It’s January and it’s snowing outside. The night before, Steve was a Grinch - he knows it, his wife knows it, hell, their dog knows it and Stella, their daughter can’t talk much but she called him ‘poop daddy’ all day long. So, he tried his best, they’re not that young anymore (well Darcy says she doesn’t look 41 and he should shut his mouth) but he thought it has been a long time since Darcy’s ritual was held in their (now) baby proof home. So he makes a fire, hot chocolates, bakes a cake (that tastes wayyy better off his wife’s lips btw) and cuddles his little family under warm blankets. Darcy forgives him, Stella keeps calling him ‘poop daddy’. He recognizes he can’t always win and makes peace with it.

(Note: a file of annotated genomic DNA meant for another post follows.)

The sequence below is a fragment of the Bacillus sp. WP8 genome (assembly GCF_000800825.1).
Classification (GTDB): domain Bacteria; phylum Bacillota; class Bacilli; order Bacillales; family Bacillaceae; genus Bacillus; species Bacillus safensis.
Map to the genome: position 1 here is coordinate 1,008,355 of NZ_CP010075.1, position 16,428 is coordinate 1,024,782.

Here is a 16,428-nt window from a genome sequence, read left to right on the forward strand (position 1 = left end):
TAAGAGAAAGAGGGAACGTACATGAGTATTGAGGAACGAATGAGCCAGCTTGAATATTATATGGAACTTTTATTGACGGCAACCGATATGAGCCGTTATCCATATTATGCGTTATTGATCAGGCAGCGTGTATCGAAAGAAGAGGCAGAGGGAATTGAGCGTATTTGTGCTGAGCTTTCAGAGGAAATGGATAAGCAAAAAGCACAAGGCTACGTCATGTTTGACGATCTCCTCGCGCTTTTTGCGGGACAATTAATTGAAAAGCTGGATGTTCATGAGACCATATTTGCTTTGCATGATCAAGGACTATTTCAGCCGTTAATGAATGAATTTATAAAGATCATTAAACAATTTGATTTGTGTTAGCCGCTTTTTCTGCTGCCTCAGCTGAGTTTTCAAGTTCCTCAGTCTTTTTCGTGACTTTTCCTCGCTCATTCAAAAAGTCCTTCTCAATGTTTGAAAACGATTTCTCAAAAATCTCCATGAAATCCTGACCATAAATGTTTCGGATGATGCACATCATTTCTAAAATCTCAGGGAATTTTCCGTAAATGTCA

Yes, I’ll explain this Catalan Christmas tradition every year
The Tió de Nadal is a pre-Christian tradition that basically consists on a log that poops presents for children on Christmas. The log has a face drawn, wears a barretina (the traditional Catalan hat), and is covered by a blanket so that he doesn’t get cold.
We place him in a visible place, such as the living room (if it’s close to a fireplace better), at the beginning of December, and children leave food (usually fruit peels, nuts…) to feed him.
Then, on Christmas Day (or, for some families, Christmas Eve), children hit him with long sticks while singing a song that asks him to give them presents. At the end of the song, the blanket is removed, and it reveals all the presents that were hidden under it, representing that he “pooped” them.
And it doesn’t seem weird to us until we have to explain it to a foreigner.